Since God chose you to be the holy people he loves, you must clothe yourselves with tenderhearted mercy, kindness, humility, gentleness, and patience. Make allowance for each other’s faults, and forgive anyone who offends you. Remember, the Lord forgave you, so you must forgive others. Above all, clothe yourselves with love, which binds us all together in perfect harmony. And let the peace that comes from Christ rule in your hearts. For as members of one body you are called to live in peace. … Let the word of Christ dwell in you richly… —Colossians 3:12-15, NLT (the apostle Paul writing)
Back when I was a grumpy teenager, my mother would drag me endlessly from store to store trying to find a single pair of pants my size. I was a tall and skinny kid in a world designed for short and not-so-skinny.
I imagine clothes were more one-size-fits-all back when Paul was a kid. Paul’s mom probably strolled into the Jerusalem Bergdorf Goodman’s and just grabbed a robe right off the rack, and I’ll bet it fit him like a glove.
“Clothe yourselves with mercy, kindness, humility, gentleness, and patience,” he says. “Above all, clothe yourselves with love…”
Paul likes to use vivid verbs. What he is suggesting is that these qualities — mercy, kindness, humility, etc. — are not natural to us. In our naked naturalism, we are more likely to be vengeful, harsh, proud, brusque, and self-centered.
And yes, we like going nekkid. Make allowance for each other’s faults? We’d rather give someone a good pop in the mouth. Or, a bullet to the head. That’ll teach them.
According to Paul — and any sociologist worth his PhD — our most treasured human social behaviors are not genetic, but acquired. We dress ourselves in civility, but the fabric is thin and tattered.
The Mexican President Benito Juárez, Mexico’s Abraham Lincoln, once famously remarked: “Among individuals, as among nations, respect for the rights of others is peace.”
Yet here in Oaxaca, in Benito Juarez’s birthplace, his descendants have for months assaulted the inhabitants of this city through arson, vandalism, bullying, beatings and killings, all under the guise of pursuing justice.
Naked human nature has no respect for the rights of others. When push comes to shove (isn’t that a fine expression!) we humans prefer aggression to love.
Paul’s insight here is important. God created us. God knows us. And yet, God does not despair when he sees the evil we inflict on each other.
Rather, this merciful God has hand-tailored a new set of clothing for us — the very same clothing worn by Jesus Christ himself. And when we dress in this clothing, we forgive as Christ forgave, we love as Christ loved.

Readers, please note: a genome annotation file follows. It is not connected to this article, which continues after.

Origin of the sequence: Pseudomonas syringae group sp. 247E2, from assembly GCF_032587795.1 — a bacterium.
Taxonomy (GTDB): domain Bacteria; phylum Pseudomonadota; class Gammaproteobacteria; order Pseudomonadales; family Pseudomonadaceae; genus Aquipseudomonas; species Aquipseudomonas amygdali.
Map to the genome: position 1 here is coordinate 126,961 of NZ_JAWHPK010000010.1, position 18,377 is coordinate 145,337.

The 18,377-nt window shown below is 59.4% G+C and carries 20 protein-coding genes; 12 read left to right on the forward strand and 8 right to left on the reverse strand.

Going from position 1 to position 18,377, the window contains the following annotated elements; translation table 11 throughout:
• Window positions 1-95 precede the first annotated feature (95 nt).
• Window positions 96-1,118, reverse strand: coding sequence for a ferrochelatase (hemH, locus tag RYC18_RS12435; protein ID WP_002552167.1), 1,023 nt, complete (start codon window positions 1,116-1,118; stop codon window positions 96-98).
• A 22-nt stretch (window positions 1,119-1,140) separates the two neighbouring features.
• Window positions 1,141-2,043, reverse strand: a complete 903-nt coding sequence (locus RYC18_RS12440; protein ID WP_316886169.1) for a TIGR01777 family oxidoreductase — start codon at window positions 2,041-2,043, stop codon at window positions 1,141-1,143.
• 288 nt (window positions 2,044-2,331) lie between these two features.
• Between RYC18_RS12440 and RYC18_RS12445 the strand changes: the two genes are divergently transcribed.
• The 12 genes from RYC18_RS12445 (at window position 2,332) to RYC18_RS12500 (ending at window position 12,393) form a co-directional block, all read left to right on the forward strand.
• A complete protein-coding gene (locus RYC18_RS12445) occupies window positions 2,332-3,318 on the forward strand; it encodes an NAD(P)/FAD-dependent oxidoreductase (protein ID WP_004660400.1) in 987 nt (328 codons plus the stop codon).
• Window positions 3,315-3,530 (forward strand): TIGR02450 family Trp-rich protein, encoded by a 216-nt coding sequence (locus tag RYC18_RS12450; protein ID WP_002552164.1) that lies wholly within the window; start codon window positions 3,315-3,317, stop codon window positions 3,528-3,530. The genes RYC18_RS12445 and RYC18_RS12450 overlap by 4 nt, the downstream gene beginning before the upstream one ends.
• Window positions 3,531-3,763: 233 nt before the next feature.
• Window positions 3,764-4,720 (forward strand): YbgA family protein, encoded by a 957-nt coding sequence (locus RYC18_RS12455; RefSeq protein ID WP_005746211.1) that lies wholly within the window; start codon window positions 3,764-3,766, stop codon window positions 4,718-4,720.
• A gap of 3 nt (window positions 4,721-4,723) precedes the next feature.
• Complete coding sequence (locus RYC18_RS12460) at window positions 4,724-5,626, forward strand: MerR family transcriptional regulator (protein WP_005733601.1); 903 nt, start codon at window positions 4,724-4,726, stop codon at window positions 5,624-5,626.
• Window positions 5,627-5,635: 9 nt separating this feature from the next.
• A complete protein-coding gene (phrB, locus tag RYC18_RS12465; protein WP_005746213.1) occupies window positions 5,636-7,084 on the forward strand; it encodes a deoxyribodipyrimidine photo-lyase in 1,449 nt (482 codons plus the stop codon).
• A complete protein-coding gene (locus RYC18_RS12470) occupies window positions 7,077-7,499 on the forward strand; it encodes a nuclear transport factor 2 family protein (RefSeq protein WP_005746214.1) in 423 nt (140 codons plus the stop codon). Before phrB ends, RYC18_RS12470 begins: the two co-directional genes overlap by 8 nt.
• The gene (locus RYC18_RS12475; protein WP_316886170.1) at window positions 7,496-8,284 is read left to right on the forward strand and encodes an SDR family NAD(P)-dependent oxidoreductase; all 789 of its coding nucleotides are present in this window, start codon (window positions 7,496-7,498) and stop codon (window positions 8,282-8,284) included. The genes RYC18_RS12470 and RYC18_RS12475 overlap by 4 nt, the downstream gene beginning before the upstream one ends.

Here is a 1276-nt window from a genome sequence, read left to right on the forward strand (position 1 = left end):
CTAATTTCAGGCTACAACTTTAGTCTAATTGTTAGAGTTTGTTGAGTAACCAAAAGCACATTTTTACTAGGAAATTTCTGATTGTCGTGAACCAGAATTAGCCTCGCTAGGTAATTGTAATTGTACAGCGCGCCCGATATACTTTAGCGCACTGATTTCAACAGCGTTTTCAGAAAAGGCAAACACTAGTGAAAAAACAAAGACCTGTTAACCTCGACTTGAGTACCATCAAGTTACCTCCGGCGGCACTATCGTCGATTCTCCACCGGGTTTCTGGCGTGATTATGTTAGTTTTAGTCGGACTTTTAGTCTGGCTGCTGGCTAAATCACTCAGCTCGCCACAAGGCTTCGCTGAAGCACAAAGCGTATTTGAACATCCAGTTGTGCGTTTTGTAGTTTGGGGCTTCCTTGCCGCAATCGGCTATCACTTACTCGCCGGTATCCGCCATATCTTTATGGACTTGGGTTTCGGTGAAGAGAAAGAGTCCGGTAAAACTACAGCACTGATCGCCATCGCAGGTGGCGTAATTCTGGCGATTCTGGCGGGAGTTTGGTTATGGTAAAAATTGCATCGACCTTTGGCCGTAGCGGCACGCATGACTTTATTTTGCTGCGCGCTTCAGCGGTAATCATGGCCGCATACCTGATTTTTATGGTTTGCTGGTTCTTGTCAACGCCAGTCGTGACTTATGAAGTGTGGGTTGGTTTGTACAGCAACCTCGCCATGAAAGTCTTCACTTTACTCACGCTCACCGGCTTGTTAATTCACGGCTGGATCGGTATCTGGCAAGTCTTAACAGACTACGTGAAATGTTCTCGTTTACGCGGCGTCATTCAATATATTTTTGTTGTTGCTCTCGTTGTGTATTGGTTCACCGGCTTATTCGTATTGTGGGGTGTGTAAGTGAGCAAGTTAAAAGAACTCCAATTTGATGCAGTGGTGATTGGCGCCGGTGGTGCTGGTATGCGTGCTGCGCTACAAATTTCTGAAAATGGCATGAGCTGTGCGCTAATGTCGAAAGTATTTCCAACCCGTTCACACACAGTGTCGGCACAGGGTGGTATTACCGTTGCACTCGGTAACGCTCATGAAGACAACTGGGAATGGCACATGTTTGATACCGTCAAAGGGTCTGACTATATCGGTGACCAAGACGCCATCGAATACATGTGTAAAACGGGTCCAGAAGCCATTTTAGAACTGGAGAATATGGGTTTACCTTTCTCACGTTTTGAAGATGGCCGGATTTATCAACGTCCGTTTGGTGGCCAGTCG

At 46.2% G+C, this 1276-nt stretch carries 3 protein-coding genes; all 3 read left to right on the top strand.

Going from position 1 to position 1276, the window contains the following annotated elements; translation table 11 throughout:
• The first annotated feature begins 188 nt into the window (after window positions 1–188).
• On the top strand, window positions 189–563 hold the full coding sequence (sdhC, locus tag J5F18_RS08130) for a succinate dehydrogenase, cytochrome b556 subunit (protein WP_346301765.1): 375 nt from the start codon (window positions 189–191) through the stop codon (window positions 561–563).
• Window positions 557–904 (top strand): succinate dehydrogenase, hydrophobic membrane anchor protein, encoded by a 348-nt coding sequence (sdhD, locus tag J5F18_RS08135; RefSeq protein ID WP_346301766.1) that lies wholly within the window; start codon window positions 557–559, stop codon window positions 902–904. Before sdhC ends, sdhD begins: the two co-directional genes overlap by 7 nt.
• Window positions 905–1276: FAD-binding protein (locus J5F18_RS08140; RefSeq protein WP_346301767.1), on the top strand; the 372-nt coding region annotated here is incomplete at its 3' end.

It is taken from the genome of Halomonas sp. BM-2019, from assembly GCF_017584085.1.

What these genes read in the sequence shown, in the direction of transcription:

And let the peace of Christ rule in your hearts… Let the word of Christ dwell in you richly… — Colossians 3:15, 16 (ESV)
What does that phrase mean: “Let the word of Christ dwell in you”?
Genesis 1 speaks of God forming the universe with a word. The apostle John extends that idea by linking those God-spoken, creative words with the man Jesus Christ, whose life and death and very being were God-directed, God-infused, God poured-out-in-flesh and dressed in human clothing.
This word, or logos as Paul puts it in the Greek, is nothing so trite as the lessons and teachings of Jesus Christ. He is not talking here about memorizing a little red book full of the sayings of Chairman Jesus.
Logos is quite literally the tangible expression of the mind of God in the created world, including in his created beings — us, naked humanity.
Therefore, we are not merely to dress up in a costume and play at goodness, much as the little children will soon come to our doors pretending to be angels and devils and monsters of every description.
To cover our nakedness, God wants to join himself with us, pouring his mind and heart and soul in us and over us so that our very cells absorb his goodness and love, as a dry sponge fills with water. When the peace of Christ has dominion within us, when the Word of Christ super-saturates our being, we will no longer be naked.
In other words, this is not something we do by screwing up our faces and trying really, really hard to be decent human beings. Been there, done that.
We will live in love when we allow God to clothe us in the heart and mind of Jesus Christ. And then, we will be naked no longer.
Photo credit: Mark in Mexico